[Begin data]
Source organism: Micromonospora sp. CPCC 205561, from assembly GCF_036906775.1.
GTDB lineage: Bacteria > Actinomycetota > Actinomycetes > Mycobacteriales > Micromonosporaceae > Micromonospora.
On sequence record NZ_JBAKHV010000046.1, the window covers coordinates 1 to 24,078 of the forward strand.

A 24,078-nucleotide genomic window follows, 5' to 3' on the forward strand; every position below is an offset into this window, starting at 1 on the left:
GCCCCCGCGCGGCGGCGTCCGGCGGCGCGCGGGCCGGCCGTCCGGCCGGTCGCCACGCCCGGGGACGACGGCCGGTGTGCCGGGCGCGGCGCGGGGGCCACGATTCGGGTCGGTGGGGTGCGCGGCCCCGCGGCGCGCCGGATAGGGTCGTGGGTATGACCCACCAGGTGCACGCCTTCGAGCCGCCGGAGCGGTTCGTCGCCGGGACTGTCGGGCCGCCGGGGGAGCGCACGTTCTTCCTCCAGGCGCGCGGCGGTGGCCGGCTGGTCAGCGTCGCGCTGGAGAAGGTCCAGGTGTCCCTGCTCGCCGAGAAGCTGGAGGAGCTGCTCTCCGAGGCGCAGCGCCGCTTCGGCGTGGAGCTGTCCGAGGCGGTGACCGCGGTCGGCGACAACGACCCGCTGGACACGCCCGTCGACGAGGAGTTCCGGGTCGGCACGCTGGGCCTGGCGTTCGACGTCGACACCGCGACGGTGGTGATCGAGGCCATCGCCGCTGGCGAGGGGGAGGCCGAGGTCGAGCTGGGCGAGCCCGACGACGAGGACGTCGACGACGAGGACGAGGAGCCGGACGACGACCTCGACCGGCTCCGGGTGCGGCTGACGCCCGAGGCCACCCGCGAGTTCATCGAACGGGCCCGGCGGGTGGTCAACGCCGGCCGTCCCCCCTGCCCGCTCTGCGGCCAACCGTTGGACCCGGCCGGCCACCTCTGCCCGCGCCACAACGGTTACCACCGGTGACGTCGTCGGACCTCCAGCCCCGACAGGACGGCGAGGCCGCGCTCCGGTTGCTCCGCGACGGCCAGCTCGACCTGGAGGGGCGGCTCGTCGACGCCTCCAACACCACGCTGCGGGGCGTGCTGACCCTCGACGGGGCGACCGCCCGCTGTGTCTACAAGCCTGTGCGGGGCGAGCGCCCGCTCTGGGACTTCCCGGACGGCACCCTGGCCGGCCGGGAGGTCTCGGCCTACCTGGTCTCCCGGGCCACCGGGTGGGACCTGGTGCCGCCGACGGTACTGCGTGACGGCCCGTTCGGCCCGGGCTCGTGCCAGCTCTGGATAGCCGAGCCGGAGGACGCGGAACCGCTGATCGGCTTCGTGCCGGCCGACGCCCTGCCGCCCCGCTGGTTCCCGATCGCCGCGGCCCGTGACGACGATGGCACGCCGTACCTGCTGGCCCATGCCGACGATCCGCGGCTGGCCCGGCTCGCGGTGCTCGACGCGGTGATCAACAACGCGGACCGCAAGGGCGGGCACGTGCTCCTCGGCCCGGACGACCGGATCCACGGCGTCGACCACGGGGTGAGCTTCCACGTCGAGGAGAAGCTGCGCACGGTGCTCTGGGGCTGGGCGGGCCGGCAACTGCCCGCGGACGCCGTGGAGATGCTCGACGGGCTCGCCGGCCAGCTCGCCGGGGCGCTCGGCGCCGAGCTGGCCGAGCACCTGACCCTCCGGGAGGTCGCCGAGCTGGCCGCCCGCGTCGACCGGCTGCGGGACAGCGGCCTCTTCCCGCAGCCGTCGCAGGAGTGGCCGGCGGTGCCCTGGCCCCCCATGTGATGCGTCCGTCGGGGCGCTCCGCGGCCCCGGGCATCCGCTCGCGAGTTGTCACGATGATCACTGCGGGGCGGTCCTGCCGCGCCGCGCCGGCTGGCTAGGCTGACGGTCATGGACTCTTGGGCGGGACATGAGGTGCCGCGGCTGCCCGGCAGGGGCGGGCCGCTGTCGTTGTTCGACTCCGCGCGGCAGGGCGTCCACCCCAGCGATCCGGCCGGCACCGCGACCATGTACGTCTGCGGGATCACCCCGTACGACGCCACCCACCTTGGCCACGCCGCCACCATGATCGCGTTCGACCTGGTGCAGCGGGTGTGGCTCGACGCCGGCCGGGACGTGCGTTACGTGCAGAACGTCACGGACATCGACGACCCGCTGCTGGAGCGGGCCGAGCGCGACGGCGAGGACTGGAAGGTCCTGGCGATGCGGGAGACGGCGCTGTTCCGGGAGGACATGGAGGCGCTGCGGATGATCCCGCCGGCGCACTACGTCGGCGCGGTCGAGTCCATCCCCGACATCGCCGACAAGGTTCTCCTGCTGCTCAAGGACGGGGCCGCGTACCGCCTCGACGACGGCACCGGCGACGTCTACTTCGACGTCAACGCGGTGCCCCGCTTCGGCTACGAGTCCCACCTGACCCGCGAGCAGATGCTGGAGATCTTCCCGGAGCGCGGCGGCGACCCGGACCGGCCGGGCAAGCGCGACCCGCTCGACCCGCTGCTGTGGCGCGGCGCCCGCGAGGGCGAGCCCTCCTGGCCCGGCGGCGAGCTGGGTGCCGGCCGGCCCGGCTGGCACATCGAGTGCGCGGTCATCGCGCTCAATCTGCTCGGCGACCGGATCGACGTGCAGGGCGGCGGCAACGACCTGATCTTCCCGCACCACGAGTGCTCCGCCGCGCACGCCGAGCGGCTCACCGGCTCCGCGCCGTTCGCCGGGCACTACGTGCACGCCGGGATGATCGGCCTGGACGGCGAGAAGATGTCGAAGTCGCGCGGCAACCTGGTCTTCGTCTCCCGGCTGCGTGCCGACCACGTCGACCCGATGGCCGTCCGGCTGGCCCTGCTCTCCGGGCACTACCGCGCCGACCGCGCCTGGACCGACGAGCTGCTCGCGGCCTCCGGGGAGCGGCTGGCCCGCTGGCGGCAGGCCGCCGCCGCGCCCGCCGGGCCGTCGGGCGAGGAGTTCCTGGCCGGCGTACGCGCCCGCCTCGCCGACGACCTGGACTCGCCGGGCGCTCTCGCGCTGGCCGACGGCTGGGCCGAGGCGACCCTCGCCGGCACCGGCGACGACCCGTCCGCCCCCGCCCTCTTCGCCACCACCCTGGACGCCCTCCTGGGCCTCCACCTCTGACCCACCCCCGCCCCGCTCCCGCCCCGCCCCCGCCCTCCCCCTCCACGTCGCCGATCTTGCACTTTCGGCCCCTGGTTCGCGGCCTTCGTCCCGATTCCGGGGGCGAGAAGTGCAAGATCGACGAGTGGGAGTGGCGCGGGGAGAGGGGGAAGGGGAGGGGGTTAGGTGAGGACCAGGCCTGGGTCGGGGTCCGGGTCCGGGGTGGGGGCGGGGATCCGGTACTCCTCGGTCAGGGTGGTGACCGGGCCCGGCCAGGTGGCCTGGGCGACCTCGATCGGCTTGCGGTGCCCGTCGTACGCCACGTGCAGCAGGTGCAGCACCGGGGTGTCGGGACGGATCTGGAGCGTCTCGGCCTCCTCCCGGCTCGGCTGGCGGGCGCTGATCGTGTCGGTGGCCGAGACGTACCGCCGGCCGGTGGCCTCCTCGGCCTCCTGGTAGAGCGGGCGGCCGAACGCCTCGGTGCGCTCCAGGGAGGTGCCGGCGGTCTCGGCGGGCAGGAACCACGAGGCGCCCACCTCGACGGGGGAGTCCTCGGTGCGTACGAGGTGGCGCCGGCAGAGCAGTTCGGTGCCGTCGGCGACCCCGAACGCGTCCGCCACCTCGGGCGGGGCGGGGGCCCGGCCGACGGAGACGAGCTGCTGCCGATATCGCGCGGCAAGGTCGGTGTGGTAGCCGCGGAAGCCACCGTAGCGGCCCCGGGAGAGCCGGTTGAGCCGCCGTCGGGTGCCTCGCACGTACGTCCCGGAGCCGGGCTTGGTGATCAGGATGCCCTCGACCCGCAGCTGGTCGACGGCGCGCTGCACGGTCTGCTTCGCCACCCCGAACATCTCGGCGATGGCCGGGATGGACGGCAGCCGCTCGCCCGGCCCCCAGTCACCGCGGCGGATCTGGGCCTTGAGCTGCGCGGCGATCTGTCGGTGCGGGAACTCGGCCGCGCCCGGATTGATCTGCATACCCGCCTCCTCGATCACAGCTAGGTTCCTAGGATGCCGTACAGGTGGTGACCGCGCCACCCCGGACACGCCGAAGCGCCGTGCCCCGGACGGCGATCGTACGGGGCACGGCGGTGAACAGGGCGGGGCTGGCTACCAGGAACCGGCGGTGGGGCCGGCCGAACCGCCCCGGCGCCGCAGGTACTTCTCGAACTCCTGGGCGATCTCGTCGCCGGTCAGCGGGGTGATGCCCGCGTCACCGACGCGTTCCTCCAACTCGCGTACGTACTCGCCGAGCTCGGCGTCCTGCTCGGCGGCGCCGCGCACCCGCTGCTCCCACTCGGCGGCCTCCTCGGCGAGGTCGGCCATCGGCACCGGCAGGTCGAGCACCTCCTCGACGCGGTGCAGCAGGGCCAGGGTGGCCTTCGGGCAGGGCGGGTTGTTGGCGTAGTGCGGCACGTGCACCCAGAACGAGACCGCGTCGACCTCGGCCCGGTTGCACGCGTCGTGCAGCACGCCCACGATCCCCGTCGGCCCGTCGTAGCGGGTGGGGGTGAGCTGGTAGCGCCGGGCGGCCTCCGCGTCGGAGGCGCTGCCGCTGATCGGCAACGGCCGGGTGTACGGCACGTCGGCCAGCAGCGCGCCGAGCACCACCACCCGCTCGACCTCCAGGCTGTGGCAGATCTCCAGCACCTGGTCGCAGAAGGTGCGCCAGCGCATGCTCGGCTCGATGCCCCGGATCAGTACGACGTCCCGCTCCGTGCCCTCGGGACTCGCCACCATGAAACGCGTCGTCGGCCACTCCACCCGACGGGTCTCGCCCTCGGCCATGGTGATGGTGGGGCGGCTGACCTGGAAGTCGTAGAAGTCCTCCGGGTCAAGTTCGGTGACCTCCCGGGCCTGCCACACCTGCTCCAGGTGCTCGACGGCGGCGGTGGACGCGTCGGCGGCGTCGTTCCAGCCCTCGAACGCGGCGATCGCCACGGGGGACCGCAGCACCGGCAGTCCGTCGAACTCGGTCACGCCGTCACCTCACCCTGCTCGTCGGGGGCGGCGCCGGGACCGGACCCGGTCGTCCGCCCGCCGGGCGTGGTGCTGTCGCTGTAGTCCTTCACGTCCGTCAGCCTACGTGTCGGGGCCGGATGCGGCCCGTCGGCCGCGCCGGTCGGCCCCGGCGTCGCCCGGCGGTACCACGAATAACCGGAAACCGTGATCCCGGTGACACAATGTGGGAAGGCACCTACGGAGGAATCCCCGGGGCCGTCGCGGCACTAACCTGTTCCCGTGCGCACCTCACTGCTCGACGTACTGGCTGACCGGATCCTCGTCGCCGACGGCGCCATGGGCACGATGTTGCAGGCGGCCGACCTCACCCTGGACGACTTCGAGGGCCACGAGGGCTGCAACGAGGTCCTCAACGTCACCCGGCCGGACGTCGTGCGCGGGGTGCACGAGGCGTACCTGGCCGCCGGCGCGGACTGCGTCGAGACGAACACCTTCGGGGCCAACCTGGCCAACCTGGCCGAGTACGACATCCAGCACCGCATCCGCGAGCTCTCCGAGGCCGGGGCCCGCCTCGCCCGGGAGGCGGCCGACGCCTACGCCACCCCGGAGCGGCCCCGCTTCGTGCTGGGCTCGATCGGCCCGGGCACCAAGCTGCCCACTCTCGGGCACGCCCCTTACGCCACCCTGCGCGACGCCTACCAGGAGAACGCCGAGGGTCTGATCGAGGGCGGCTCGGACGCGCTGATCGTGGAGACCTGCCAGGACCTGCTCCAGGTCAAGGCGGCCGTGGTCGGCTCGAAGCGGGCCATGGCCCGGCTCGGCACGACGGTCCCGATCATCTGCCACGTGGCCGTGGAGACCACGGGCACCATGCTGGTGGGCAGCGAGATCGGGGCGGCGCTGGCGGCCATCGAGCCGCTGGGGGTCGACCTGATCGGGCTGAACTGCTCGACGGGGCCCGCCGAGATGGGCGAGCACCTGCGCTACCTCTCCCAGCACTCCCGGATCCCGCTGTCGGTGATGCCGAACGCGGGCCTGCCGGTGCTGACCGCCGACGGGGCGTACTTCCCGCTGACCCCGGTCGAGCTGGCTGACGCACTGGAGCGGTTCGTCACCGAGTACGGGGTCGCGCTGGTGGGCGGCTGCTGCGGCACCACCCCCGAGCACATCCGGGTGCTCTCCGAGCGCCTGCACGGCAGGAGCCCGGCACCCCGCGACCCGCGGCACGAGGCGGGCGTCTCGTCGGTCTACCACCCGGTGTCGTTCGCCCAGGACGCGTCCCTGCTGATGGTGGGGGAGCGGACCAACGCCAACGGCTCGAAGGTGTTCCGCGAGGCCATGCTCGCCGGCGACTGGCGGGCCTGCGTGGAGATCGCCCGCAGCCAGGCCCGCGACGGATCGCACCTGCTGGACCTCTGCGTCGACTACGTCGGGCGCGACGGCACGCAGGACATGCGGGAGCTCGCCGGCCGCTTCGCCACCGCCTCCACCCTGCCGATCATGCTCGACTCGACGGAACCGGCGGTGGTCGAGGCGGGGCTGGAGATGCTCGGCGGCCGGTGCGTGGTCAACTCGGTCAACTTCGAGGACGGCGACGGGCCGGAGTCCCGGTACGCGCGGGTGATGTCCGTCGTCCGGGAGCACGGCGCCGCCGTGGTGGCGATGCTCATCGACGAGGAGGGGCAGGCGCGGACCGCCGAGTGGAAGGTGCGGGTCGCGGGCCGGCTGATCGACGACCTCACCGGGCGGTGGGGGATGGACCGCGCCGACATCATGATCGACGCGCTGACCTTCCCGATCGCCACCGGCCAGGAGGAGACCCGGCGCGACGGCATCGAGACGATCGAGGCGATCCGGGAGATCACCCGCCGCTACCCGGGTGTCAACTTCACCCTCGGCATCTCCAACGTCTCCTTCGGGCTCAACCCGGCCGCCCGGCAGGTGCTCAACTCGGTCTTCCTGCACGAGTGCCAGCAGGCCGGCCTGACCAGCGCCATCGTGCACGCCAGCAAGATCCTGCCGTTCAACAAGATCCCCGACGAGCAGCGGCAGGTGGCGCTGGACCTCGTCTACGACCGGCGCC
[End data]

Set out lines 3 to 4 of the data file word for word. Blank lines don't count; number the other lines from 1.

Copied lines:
On sequence record NZ_JBAKHV010000046.1, the window covers coordinates 1 to 24,078 of the forward strand.

A 24,078-nucleotide genomic window follows, 5' to 3' on the forward strand; every position below is an offset into this window, starting at 1 on the left: